The fellowship church had a nice girl they wanted him to marry.
We, on the other hand, taught that all marriage is blessed by God, whether the spouse is Hindu or a Farsi or a Sikh. God invented and blessed marriage. What is so uniquely "Christian" about marriage? Marriage is a marriage. God is committed to honor His word and His covenant. Paul mentioned when the Gentiles obey the law of God [God is pleased]. When a man speaks the truth he benefits regardless of whether he is a Hindu or a Farsi or a Sikh. We say, listen to your parents when it comes to marriage. They are your parents, God's gift to you.
So, this man listened to his parents. His family is now believing and God's blessing is on his home. Suppose he had listened to the fellowship church. That would have been the end of Chandra's opportunity to reach the rest of his home. In fact, that did happen to another man whom the church convinced to be baptized and marry their choice. The parents have now for five years refused to talk to him and consider him dead. He has made sacrifices, but the sacrifice he has made is of his opportunity to reach his family for Christ.
I want my people to know the Lord. I want them to know the joy I have. There are two perceptions: The church says "take a stand for the Lord. " In that case people are extracted from their soil to sit in the church downtown with the pipe organ. The convert then gets acclimated to that context in a few months and forgets his family and his background in a nice "Holy huddle." Reaching others becomes a theory.
A: What comes to my mind is "having the form of Godliness but denying its power." We want the outward forms because they make us comfortable. But we don't believe that Jesus in our hearts will change the lives of all those we touch. No matter what strategies we develop, Jesus has to do the job.
I remember you telling me that when you read Dr. Winter's comments about "The Re-Amateurization of Missions." You agreed. What are some of the problems you see with a re-awakened church plunging into missions? What is some of the negative impact you see in India? For example: in a single weekend, we heard, "550,000 people responded to Reinhard Bonke," which is ten times the number the newspaper had indicated--as if the number of Christians had increased in Bangalore by 30% over one weekend!
I: Dr. Winter is saying the same thing we are saying. He quoted "Fools rush in where angels fear to tread." Christians approach the Gospel as if it is a gospel to be sold. Due to my line of work, I was there when Reinhard Bonke was questioned by the media. They asked him many embarrassing questions, and although he is a nice man, the Hindu will completely misunderstand his answers.
A: One friend of ours has observed four means of sharing the gospel. The first is prayer. The second is living the life. The third is responding to a question, and the fourth is making a presentation. When we do the latter and push a person to make a decision before the Lord has properly prepared his heart, we are giving him an opportunity to harden his heart.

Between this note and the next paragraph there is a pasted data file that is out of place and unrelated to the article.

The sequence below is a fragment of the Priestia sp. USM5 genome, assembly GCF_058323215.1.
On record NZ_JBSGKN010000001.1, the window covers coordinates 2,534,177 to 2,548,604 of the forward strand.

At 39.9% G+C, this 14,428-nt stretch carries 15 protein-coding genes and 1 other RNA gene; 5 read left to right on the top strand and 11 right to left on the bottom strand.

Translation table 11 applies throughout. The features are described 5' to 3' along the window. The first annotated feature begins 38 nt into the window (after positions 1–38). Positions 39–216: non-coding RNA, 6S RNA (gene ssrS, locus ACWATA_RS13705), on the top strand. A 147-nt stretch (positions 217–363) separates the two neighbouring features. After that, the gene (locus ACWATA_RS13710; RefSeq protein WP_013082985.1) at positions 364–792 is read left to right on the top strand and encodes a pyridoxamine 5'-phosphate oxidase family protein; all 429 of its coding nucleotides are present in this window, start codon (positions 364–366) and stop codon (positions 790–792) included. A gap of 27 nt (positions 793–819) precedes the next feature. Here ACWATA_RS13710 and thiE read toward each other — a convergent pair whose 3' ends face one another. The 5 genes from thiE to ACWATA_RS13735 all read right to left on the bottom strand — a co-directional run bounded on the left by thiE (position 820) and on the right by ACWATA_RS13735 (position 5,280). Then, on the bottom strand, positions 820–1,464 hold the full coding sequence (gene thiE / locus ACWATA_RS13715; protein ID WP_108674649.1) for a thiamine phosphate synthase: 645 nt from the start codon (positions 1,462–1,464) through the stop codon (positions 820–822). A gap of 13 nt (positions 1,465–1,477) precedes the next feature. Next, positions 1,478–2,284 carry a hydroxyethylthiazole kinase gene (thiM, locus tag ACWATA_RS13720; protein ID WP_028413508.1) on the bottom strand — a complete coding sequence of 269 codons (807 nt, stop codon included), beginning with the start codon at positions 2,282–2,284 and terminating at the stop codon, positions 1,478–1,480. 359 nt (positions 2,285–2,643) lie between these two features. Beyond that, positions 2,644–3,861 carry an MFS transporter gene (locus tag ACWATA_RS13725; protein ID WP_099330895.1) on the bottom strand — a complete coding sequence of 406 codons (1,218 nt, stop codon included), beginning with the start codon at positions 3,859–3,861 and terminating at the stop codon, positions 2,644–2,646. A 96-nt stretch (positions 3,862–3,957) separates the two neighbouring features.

Do the followers of Christ in India who retain a Hindu background have a common way of referring to themselves and distinguishing themselves from other Hindus?
I: We say "a person comes to be a believer in Christ, or a follower of Jesus." Sometimes a person approaches us and says "I am so interested. You have Hindu elements in your home, but you have some 'Christian' elements in your life!"
A: How many people in India know about Christianity?
I: Most city dwellers and even village dwellers know about "Christianity." But in all the motion pictures they know Christians as drunks and thieves, always the villain, usually with the name Paul, Peter or Matthew. The Christian [Westernized] minority is well known and has raised quite a stink. The word "Christian" is better known than "Jesus."
A: What, if anything, has catalyzed the various movements of Hindus becoming believers?
I: There is one Navigator who came to India 20 years ago. After five years of ineffective ministry he threw out all the Western baggage, adapted an Indian lifestyle, went through an in-depth process of studying the Bible in an Indian context. This approach is spreading now among both Hindus and Muslims. How do we deal with Muslims who become believers and they come with four wives? Christ has set us free. We have to be led by the Spirit as this unfolds. Throughout the country, at the leadership level of this movement, 80% are Hindu from different castes. There are almost 200 keen leaders now sown all over the country, kind of like a time-bomb.
A: What can we do to facilitate? What needs to happen for Hindus to respond to the Gospel in much larger numbers?
I: Your Perspectives course has done wonders in communicating to people. It would also be your responsibility to see how you can discourage all kinds of foreign funding, particularly to help individual Christian workers in an area. You need to turn such people to the Scriptures and show that you want to be generous but that kind of help is hurting the growth of the church. It takes wisdom and prayer and discretion to provide wise funding.
A: What can a Westerner do to help facilitate the kind of thing you are experiencing?
I: We will have to think about this further. It was probably a good transition for R & J coming to India first to stay in a safe compound. But now I would encourage them to go into the heart of a Hindu community and live among the people. God could have written the gospel in the sky, but instead he chose to come and live among us. They will find the Hindus to be very warm and friendly. If R & J do nothing for the next couple of years except live among the Hindus and cut themselves off publicly from the "Christians," this would be helpful.